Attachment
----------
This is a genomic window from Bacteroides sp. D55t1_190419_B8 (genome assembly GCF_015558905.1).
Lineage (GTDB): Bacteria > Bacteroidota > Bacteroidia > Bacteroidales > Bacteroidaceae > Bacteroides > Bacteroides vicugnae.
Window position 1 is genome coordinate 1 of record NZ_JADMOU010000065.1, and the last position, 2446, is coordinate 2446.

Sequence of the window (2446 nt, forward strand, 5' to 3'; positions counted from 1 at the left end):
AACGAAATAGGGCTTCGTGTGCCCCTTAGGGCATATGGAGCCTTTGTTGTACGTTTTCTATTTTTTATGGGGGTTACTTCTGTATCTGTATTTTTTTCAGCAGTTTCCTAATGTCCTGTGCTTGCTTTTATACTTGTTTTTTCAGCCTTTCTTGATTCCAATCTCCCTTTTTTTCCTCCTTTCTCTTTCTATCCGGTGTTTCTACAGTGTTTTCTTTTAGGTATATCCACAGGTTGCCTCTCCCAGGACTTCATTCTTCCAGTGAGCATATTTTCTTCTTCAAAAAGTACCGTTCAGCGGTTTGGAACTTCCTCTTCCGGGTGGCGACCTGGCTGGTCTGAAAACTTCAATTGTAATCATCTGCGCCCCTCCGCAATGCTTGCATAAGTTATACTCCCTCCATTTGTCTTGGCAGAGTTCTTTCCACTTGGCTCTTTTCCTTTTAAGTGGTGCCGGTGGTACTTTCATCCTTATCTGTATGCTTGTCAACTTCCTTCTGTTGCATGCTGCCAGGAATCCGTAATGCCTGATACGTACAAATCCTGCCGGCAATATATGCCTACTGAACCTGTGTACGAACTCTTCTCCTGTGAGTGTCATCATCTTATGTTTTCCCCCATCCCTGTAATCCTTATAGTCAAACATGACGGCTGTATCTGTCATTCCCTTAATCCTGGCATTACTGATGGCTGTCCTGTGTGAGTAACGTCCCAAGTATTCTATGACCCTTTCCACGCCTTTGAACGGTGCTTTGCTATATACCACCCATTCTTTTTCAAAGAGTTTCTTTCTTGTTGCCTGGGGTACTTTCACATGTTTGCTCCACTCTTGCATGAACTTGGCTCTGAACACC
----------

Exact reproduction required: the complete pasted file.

This is a genomic window from Bacteroides sp. D55t1_190419_B8 (genome assembly GCF_015558905.1).
Lineage (GTDB): Bacteria > Bacteroidota > Bacteroidia > Bacteroidales > Bacteroidaceae > Bacteroides > Bacteroides vicugnae.
Window position 1 is genome coordinate 1 of record NZ_JADMOU010000065.1, and the last position, 2446, is coordinate 2446.

Sequence of the window (2446 nt, forward strand, 5' to 3'; positions counted from 1 at the left end):
AACGAAATAGGGCTTCGTGTGCCCCTTAGGGCATATGGAGCCTTTGTTGTACGTTTTCTATTTTTTATGGGGGTTACTTCTGTATCTGTATTTTTTTCAGCAGTTTCCTAATGTCCTGTGCTTGCTTTTATACTTGTTTTTTCAGCCTTTCTTGATTCCAATCTCCCTTTTTTTCCTCCTTTCTCTTTCTATCCGGTGTTTCTACAGTGTTTTCTTTTAGGTATATCCACAGGTTGCCTCTCCCAGGACTTCATTCTTCCAGTGAGCATATTTTCTTCTTCAAAAAGTACCGTTCAGCGGTTTGGAACTTCCTCTTCCGGGTGGCGACCTGGCTGGTCTGAAAACTTCAATTGTAATCATCTGCGCCCCTCCGCAATGCTTGCATAAGTTATACTCCCTCCATTTGTCTTGGCAGAGTTCTTTCCACTTGGCTCTTTTCCTTTTAAGTGGTGCCGGTGGTACTTTCATCCTTATCTGTATGCTTGTCAACTTCCTTCTGTTGCATGCTGCCAGGAATCCGTAATGCCTGATACGTACAAATCCTGCCGGCAATATATGCCTACTGAACCTGTGTACGAACTCTTCTCCTGTGAGTGTCATCATCTTATGTTTTCCCCCATCCCTGTAATCCTTATAGTCAAACATGACGGCTGTATCTGTCATTCCCTTAATCCTGGCATTACTGATGGCTGTCCTGTGTGAGTAACGTCCCAAGTATTCTATGACCCTTTCCACGCCTTTGAACGGTGCTTTGCTATATACCACCCATTCTTTTTCAAAGAGTTTCTTTCTTGTTGCCTGGGGTACTTTCACATGTTTGCTCCACTCTTGCATGAACTTGGCTCTGAACACC